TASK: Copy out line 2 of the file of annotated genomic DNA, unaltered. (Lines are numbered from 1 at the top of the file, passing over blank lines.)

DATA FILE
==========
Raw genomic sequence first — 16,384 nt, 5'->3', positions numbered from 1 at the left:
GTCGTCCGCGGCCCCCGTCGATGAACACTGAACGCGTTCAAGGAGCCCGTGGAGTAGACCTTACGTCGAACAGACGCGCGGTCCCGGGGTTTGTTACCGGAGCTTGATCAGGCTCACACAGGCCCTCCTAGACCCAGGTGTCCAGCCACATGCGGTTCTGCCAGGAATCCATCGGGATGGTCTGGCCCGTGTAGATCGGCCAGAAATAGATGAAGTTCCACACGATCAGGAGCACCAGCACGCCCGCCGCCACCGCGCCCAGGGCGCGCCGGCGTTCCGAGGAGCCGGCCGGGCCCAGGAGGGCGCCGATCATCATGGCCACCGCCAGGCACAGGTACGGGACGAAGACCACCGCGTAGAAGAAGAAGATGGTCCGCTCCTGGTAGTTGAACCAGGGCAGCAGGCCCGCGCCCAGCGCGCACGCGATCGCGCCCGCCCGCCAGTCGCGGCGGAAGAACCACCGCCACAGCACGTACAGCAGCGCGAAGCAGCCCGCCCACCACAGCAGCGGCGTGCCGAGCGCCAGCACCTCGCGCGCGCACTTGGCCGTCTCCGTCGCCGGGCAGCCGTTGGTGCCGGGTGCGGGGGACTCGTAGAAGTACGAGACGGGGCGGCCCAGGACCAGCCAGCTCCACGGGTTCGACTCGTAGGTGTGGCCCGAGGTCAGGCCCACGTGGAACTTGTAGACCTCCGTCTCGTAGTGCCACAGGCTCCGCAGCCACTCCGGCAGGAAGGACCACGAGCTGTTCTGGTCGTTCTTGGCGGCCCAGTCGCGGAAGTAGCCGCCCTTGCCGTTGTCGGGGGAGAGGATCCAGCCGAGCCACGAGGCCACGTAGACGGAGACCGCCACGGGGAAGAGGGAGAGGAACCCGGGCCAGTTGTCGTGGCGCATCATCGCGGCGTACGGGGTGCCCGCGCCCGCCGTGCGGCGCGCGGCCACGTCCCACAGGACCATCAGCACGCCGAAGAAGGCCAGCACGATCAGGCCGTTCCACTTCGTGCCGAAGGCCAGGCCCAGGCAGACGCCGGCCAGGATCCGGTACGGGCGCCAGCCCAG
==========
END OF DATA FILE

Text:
GTCGTCCGCGGCCCCCGTCGATGAACACTGAACGCGTTCAAGGAGCCCGTGGAGTAGACCTTACGTCGAACAGACGCGCGGTCCCGGGGTTTGTTACCGGAGCTTGATCAGGCTCACACAGGCCCTCCTAGACCCAGGTGTCCAGCCACATGCGGTTCTGCCAGGAATCCATCGGGATGGTCTGGCCCGTGTAGATCGGCCAGAAATAGATGAAGTTCCACACGATCAGGAGCACCAGCACGCCCGCCGCCACCGCGCCCAGGGCGCGCCGGCGTTCCGAGGAGCCGGCCGGGCCCAGGAGGGCGCCGATCATCATGGCCACCGCCAGGCACAGGTACGGGACGAAGACCACCGCGTAGAAGAAGAAGATGGTCCGCTCCTGGTAGTTGAACCAGGGCAGCAGGCCCGCGCCCAGCGCGCACGCGATCGCGCCCGCCCGCCAGTCGCGGCGGAAGAACCACCGCCACAGCACGTACAGCAGCGCGAAGCAGCCCGCCCACCACAGCAGCGGCGTGCCGAGCGCCAGCACCTCGCGCGCGCACTTGGCCGTCTCCGTCGCCGGGCAGCCGTTGGTGCCGGGTGCGGGGGACTCGTAGAAGTACGAGACGGGGCGGCCCAGGACCAGCCAGCTCCACGGGTTCGACTCGTAGGTGTGGCCCGAGGTCAGGCCCACGTGGAACTTGTAGACCTCCGTCTCGTAGTGCCACAGGCTCCGCAGCCACTCCGGCAGGAAGGACCACGAGCTGTTCTGGTCGTTCTTGGCGGCCCAGTCGCGGAAGTAGCCGCCCTTGCCGTTGTCGGGGGAGAGGATCCAGCCGAGCCACGAGGCCACGTAGACGGAGACCGCCACGGGGAAGAGGGAGAGGAACCCGGGCCAGTTGTCGTGGCGCATCATCGCGGCGTACGGGGTGCCCGCGCCCGCCGTGCGGCGCGCGGCCACGTCCCACAGGACCATCAGCACGCCGAAGAAGGCCAGCACGATCAGGCCGTTCCACTTCGTGCCGAAGGCCAGGCCCAGGCAGACGCCGGCCAGGATCCGGTACGGGCGCCAGCCCAG